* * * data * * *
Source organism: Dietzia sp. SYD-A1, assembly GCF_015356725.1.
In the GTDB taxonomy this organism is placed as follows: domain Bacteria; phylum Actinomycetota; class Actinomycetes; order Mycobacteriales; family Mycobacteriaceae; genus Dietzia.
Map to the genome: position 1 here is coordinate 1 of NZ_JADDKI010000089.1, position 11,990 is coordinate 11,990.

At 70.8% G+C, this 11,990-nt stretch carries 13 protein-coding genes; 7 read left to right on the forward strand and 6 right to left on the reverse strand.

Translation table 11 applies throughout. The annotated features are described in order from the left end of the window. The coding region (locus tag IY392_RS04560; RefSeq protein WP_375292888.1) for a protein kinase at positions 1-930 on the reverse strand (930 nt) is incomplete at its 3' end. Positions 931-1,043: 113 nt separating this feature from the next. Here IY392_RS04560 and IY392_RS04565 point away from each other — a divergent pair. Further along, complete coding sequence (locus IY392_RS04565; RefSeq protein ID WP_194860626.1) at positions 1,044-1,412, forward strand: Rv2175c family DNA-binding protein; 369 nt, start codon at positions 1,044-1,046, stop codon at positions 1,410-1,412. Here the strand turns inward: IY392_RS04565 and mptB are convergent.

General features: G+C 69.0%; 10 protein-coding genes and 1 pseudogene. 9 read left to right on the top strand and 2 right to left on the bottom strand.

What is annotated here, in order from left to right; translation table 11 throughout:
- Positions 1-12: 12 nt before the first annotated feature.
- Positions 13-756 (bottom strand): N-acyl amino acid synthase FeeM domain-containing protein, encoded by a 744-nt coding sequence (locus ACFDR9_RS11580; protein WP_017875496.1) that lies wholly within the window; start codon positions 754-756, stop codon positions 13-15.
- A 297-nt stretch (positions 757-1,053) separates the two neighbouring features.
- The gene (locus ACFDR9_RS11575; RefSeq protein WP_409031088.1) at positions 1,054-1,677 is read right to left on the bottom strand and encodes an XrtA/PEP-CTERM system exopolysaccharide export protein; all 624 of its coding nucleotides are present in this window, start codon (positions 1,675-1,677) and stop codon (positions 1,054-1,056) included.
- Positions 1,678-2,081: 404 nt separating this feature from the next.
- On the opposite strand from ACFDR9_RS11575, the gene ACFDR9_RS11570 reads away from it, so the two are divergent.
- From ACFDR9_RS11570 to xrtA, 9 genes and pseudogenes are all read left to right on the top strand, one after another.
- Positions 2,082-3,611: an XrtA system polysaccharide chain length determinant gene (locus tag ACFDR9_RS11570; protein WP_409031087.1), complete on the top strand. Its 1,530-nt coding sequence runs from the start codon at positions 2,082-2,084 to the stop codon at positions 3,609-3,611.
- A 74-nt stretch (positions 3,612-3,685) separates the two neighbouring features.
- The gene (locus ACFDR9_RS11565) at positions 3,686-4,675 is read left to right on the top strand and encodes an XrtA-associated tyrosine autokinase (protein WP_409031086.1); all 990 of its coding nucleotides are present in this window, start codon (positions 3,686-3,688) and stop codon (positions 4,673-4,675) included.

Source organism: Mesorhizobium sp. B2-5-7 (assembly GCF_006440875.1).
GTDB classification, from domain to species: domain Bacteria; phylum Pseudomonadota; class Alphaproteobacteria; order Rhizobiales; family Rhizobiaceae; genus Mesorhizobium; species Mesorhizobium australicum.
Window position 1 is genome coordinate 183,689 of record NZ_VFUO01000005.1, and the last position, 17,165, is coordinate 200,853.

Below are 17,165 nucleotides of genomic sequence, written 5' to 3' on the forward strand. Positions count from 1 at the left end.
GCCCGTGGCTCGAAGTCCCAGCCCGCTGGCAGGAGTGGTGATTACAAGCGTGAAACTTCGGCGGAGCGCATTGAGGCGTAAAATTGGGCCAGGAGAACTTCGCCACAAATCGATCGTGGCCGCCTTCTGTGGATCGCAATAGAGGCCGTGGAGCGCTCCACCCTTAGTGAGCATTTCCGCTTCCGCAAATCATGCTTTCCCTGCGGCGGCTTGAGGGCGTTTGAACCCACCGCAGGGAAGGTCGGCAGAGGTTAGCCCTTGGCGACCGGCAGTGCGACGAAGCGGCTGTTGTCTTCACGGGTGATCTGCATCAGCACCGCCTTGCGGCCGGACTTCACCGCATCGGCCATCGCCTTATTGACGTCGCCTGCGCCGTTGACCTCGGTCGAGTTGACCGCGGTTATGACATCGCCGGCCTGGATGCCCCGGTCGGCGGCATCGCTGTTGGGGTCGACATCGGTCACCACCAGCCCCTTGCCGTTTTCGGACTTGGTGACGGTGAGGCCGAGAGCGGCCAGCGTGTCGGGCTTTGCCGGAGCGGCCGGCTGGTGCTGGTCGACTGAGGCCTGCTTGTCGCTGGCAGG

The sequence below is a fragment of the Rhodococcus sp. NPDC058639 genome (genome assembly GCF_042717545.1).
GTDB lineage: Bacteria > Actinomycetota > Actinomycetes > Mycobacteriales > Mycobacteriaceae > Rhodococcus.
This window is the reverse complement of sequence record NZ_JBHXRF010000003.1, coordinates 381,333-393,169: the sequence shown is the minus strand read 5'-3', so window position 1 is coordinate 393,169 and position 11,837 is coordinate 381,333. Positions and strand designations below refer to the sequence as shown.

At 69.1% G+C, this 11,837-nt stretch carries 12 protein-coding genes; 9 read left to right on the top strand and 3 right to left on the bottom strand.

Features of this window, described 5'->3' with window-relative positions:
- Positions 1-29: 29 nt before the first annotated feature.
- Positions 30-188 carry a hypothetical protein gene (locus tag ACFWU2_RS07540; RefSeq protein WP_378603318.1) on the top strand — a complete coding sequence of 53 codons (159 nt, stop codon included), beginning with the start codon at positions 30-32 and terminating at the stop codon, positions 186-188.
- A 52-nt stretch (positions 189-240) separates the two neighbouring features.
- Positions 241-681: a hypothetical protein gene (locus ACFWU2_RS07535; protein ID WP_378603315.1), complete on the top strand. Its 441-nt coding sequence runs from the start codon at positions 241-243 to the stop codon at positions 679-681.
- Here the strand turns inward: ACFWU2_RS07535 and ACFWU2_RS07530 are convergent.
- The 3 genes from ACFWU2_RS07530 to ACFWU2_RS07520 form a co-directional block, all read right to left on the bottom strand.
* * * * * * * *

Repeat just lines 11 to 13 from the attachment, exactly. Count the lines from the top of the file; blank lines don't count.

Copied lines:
- The gene (locus ACFDR9_RS11575; RefSeq protein WP_409031088.1) at positions 1,054-1,677 is read right to left on the bottom strand and encodes an XrtA/PEP-CTERM system exopolysaccharide export protein; all 624 of its coding nucleotides are present in this window, start codon (positions 1,675-1,677) and stop codon (positions 1,054-1,056) included.
- Positions 1,678-2,081: 404 nt separating this feature from the next.
- On the opposite strand from ACFDR9_RS11575, the gene ACFDR9_RS11570 reads away from it, so the two are divergent.